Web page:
WITH reference to the King's Cross derailment, why if the points were set incorrectly did signals allow the driver to proceed? - G Gregg, Ferryhill.


OF COURSE Ruth Ellis should not have been hanged. She had been kicked in the stomach while pregnant, lost the baby, given a gun and instructed how to use it whilst mentally disturbed.

Myra Hindley who enjoyed killing young children, should have been hanged with her partner. - E Reynolds, Wheatley Hill.


THERE has already been debate about the future of local government in North Yorkshire.

If there is a "yes" vote for a regional assembly in next year's referendum, then the county council believes that a single unitary council for the whole of North Yorkshire would be the best solution to deliver local services.

Some commentators have suggested that such a council would be too big and too remote.

Who and what, we ask, would a unitary North Yorkshire Council be remote from?

As just one of many examples we already provide care for the frail and vulnerable in our society directly into their own homes. What could be more local than that?

With 400 schools the county council is at the very heart of every community in the county. We deliver one of the best education services in the country, education more than 80,000 pupils each day.

We maintain about 6,000 miles of roads in North Yorkshire - including those that link most people's household drives to the national network. Remote?

The county council already delivers services which account for 85 per cent of local government spending in North Yorkshire.

Developing North Yorkshire as a unitary council is not a barrier to local services and local accountability.

Any amalgamation of districts would create artificial subdivisions of North Yorkshire. - John Weighell, Leader of the Council, North Yorkshire.


BETWEEN the signing of the EU Constitution in June 2004 and before ratification in Westminster in 2005, our Government should publicly scrutinise its contents, then allow the wishes of an informed public to be heard in a referendum on its acceptance.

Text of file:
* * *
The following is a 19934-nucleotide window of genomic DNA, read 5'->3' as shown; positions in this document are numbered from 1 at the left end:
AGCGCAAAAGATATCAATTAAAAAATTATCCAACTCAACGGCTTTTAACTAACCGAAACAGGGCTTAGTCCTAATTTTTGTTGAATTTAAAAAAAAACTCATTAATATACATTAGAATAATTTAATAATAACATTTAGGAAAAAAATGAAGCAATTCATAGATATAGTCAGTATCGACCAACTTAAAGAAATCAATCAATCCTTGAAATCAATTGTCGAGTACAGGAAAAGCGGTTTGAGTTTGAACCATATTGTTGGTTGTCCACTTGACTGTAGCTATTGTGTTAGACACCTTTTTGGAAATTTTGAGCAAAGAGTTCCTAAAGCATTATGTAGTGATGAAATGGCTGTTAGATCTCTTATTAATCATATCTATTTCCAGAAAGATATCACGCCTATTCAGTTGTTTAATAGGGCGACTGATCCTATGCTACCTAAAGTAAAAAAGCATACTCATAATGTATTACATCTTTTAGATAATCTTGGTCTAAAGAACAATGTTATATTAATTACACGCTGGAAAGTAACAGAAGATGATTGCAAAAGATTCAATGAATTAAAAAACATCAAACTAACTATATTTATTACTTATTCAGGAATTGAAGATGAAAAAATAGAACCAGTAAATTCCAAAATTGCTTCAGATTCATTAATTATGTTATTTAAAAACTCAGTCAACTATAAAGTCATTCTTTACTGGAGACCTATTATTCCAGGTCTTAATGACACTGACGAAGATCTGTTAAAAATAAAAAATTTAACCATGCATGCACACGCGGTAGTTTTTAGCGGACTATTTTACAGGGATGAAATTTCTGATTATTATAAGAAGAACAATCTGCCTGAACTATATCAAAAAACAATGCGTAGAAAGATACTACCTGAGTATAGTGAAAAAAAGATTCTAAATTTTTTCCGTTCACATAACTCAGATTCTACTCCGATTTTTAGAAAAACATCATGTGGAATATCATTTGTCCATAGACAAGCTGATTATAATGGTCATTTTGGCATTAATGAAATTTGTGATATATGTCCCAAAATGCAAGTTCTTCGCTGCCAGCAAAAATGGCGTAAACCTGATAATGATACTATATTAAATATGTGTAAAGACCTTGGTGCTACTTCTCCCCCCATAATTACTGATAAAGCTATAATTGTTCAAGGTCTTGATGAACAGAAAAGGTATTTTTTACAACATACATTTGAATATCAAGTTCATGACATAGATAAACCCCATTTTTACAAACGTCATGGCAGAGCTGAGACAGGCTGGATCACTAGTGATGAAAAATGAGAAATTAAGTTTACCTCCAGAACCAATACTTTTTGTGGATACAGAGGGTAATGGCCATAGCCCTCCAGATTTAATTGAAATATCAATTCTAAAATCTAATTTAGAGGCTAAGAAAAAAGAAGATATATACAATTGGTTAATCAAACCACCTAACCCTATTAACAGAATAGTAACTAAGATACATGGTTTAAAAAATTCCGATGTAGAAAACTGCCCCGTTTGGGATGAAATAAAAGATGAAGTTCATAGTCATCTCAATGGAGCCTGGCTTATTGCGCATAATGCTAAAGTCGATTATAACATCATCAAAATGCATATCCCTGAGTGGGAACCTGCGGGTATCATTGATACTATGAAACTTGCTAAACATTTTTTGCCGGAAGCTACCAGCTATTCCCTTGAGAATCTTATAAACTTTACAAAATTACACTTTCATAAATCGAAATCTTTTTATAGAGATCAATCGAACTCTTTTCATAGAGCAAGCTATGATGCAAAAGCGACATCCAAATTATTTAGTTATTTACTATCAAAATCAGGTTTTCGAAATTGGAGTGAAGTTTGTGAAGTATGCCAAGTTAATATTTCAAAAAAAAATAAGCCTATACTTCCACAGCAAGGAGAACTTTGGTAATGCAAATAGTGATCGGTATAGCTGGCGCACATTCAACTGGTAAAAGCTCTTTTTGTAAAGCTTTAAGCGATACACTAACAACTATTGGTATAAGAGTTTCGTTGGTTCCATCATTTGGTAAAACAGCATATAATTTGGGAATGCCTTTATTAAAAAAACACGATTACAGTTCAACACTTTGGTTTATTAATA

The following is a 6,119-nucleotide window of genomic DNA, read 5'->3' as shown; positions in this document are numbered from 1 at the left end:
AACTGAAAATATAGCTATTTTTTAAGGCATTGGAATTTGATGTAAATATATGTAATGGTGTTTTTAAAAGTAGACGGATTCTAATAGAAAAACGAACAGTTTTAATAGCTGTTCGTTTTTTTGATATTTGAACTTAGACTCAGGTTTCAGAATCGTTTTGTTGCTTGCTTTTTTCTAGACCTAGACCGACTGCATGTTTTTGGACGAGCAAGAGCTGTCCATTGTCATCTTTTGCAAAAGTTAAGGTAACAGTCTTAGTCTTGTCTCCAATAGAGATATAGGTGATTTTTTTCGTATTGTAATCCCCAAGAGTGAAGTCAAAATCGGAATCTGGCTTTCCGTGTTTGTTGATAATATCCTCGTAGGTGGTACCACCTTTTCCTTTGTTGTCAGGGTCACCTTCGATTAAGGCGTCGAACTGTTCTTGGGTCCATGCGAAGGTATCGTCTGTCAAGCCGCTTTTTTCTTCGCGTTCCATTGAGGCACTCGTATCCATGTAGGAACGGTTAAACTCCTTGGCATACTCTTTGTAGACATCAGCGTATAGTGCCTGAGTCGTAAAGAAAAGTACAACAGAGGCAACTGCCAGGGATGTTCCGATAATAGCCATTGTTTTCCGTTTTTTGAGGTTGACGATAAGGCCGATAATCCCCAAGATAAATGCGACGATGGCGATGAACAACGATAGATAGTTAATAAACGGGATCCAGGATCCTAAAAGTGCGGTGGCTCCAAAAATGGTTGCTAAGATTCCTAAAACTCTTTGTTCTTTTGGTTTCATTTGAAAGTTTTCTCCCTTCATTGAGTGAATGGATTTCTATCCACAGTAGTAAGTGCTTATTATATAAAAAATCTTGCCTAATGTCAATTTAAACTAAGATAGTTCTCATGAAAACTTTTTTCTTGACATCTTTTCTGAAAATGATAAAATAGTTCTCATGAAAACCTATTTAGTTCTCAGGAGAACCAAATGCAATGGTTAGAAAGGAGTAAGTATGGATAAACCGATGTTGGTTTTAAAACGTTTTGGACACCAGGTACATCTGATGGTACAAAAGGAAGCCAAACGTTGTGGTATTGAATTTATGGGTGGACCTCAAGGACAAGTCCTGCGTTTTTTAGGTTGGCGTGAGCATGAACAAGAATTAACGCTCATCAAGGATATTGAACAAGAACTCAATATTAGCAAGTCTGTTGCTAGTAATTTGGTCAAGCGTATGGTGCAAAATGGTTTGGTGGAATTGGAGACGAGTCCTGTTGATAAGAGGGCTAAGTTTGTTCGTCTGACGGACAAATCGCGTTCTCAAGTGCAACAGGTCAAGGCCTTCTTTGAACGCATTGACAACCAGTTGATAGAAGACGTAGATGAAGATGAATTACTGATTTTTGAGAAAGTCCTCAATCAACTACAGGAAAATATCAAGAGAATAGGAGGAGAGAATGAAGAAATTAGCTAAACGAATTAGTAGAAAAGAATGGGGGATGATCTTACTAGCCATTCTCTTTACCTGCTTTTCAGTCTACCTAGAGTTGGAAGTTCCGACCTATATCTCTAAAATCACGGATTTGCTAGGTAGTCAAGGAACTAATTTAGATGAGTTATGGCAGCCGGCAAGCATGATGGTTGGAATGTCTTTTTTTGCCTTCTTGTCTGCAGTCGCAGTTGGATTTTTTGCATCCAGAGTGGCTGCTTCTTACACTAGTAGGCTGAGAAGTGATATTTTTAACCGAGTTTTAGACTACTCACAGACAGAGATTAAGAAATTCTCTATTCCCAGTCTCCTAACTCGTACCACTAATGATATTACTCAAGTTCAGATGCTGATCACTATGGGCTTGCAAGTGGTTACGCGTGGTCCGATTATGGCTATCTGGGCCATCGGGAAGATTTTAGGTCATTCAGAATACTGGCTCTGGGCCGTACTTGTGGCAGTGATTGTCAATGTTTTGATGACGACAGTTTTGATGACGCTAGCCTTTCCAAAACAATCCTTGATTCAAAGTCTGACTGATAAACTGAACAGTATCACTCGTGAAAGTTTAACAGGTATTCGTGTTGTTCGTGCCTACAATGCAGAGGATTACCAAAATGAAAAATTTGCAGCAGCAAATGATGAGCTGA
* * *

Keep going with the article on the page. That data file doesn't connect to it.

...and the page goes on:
To do otherwise will inevitably lead to the suspicion that there is something to hide.

Decisions set down within the constitution are irreversible and future generations will not be free to change them.

I consider this reason enough to reject it. - Mrs Gillian Wetherell, Darlington and Sedgefield Democracy Movement.

WHY do eurosceptics object to the EU Constitution? At the last referendum, we joined the Common Market in the belief that it was a trading organisation. It wasn't.

Particularly since the Maastricht Treaty in 1992, the EU has looked and acted as the government of Europe. We were reassured that British sovereign powers were safe. They weren't.

We were promised that membership would increase our trade. It hasn't.

Our ministers must barter for "influence" like 18th century aristocrats in Versailles, before the revolution.

The EU is anti-democratic and not an acceptable alternative government. I reject its constitution. - Charlotte Bull, UK Independence Party.


THE Mayor of Middlesbrough has been to York, where he saw some beggars on the streets.

He could have saved himself the trip. There are still beggars on the streets of Middlesbrough too. In fact, had he chosen to emerge from his self-imposed sanctuary at the council the other day, I could have introduced him to one.

Homelessness is an issue for councils to resolve and Middlesbrough Council has a one-stop shop system for dealing with the homeless. However, for beggars, homelessness is a Catch-22 situation.

In order to be "domiciled" in a B&B, a bond of £25 is expected by the landlords and for someone without an income, this is impossible.

What's more, even if a beggar has a trade or skill and attempts to get a job, again he/she is stymied because they do not have a fixed abode.

How then, is this circle to be squared? Certainly not by sweeping the subject under the carpet, moving the beggars on, or arresting them and incarcerating them.

On the other hand, were the Mayor of Middlesbrough and fellow leaders to exhibit a little of the milk of human kindness, rethink their strategies, start to treat beggars like any other homeless person and stump up the £25 bond, then not only would our streets be beggar free, but these forgotten human beings would be able to live a meaningful life, get a job and thus contribute both to the local and national economy. - Jackie Elder, Independent Councillor for Linthorpe Ward, Middlesbrough.